Source: Pharmaceutical Technology
Issue 6,Volume 34
FDA and industry seek to ensure drug quality and safety in a world complicated by global outsourcing and rising theft.
An international crime wave has hit the pharmaceutical industry. Counterfeiting rings are producing and selling prescription-drug knockoffs that can make people sick. Criminals uninterested in copycat drugs are stealing genuine medicines from trucks and warehouses, raising the risk that consumers may receive out-of-date or adulterated products. Some $75 million in prescription drugs was stolen from an Eli Lilly distribution center in Enfield, Connecticut, in March; the company also lost $37 million of insulin last year from a hijacking incident. Hijackers hit sanofi-aventis in Puerto Rico in January. And the US Food and Drug Administration found counterfeit tamiflu (oseltamiflu) sold widely on the Internet during the H1N1 swine-flu outbreak.
FDA officials and industry leaders are calling for more concerted efforts to address these decades-old problems, aggravated by increased globalization in drug production and sourcing, added pressure on industry to cut costs, and more intense public scrutiny of drug quality and safety. The deteriorating situation threatens to erode manufacturer revenues, as well as public confidence in the pharmaceutical industry and in FDA's ability to protect patients.
Manufacturers are stepping up efforts to secure supply chains, tighten security protocols, and prosecute criminals. Pfizer (New York) has been working with federal enforcement agencies to stem widespread counterfeiting of Viagra (sildenafil), while GlaxoSmithKline (London) seeks to halt e-Bay auctions of counterfeit versions of the weight-loss drug Alli (orlistat).
A recent Pfizer research report, "Cracking Counterfeit Europe," describes a $14-billion black market for counterfeit medicines in Europe and estimates that 50-90% of drugs purchased online by Europeans are fake and often contain too little active ingredient. The problem is much more serious in developing nations; the United Nations calculates that more than $500 billion in counterfeit drugs is traded each year throughout the world, leading to approximately 700,000 deaths annually from malaria and tuberculosis.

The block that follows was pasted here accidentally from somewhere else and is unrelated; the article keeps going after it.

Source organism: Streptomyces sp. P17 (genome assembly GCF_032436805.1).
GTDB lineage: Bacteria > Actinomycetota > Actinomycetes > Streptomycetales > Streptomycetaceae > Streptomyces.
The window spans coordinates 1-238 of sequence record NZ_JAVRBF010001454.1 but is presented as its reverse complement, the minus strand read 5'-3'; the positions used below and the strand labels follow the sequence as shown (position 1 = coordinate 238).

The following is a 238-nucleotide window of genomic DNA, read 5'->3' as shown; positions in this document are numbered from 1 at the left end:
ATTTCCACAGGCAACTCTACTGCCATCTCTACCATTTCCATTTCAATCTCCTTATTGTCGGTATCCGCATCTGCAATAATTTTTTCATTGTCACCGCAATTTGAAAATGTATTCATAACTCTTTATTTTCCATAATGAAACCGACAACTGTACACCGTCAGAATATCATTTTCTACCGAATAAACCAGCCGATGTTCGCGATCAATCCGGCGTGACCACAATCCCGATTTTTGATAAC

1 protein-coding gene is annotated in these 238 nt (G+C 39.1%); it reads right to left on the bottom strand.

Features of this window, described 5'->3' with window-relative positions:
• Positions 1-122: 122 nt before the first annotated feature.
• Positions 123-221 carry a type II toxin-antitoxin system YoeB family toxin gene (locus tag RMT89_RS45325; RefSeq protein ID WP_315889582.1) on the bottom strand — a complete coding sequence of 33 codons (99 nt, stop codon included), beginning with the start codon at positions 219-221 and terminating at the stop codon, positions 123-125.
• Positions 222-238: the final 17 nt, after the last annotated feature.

One response is to expand FDA's oversight of imports and to strengthen drug pedigree requirements. The US received approximately 20 million shipments of food, devices, drugs, and cosmetics in 2009, up from about 6 million a decade ago. Some 40% of the drugs taken by Americans are imported, and about 80% of active pharmaceutical ingredients come from overseas. "Globalization has fundamentally altered our market landscape," stated FDA Commissioner Margaret Hamburg at the Center for Strategic and International Studies in February. Addressing global supply-chain safety "is one of my highest priorities for FDA," she asserted.
However, Hamburg and others acknowledge that FDA has the capacity to inspect only a tiny fraction of imports and less than 8% of foreign drug-manufacturing establishments each year. The agency has established offices in China, India, and other regions to increase its presence around the world. These outposts are building regulatory capacity in other countries and supporting collaboration on regulatory issues, but are not equipped to do much on-the-ground oversight.
Thus, FDA has launched the Predictive Risk-based Evaluation for Dynamic Import Compliance Targeting (PREDICT) information system to target its oversight of imports on the riskiest food and drug products. PREDICT ranks import shipments based on the nature of the product and past compliance experience of a producer or shipper, among other factors. Products with high risk scores will be targeted for inspection, while low-risk items will move though customs more rapidly. FDA is implementing PREDICT first for foods and examining what changes may be needed for it to work for drugs.